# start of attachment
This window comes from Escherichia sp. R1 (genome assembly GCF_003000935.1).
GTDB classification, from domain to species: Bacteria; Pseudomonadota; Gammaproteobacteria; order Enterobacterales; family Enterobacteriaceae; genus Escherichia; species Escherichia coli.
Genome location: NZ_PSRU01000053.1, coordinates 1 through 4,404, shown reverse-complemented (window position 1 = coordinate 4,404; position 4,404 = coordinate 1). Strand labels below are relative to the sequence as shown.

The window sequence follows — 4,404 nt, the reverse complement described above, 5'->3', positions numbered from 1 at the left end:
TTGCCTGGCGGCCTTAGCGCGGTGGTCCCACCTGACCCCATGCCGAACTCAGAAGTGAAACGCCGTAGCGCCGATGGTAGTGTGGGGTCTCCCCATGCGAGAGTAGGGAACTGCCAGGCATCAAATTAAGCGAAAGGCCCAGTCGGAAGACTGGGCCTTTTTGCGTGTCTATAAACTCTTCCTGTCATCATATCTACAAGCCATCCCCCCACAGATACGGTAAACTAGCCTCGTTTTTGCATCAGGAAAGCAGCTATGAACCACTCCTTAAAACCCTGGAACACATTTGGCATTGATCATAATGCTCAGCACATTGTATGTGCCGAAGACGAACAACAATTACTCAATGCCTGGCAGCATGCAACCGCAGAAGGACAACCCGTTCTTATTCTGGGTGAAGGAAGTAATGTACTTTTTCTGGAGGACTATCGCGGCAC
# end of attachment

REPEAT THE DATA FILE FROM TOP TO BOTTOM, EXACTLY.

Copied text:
This window comes from Escherichia sp. R1 (genome assembly GCF_003000935.1).
GTDB classification, from domain to species: Bacteria; Pseudomonadota; Gammaproteobacteria; order Enterobacterales; family Enterobacteriaceae; genus Escherichia; species Escherichia coli.
Genome location: NZ_PSRU01000053.1, coordinates 1 through 4,404, shown reverse-complemented (window position 1 = coordinate 4,404; position 4,404 = coordinate 1). Strand labels below are relative to the sequence as shown.

The window sequence follows — 4,404 nt, the reverse complement described above, 5'->3', positions numbered from 1 at the left end:
TTGCCTGGCGGCCTTAGCGCGGTGGTCCCACCTGACCCCATGCCGAACTCAGAAGTGAAACGCCGTAGCGCCGATGGTAGTGTGGGGTCTCCCCATGCGAGAGTAGGGAACTGCCAGGCATCAAATTAAGCGAAAGGCCCAGTCGGAAGACTGGGCCTTTTTGCGTGTCTATAAACTCTTCCTGTCATCATATCTACAAGCCATCCCCCCACAGATACGGTAAACTAGCCTCGTTTTTGCATCAGGAAAGCAGCTATGAACCACTCCTTAAAACCCTGGAACACATTTGGCATTGATCATAATGCTCAGCACATTGTATGTGCCGAAGACGAACAACAATTACTCAATGCCTGGCAGCATGCAACCGCAGAAGGACAACCCGTTCTTATTCTGGGTGAAGGAAGTAATGTACTTTTTCTGGAGGACTATCGCGGCAC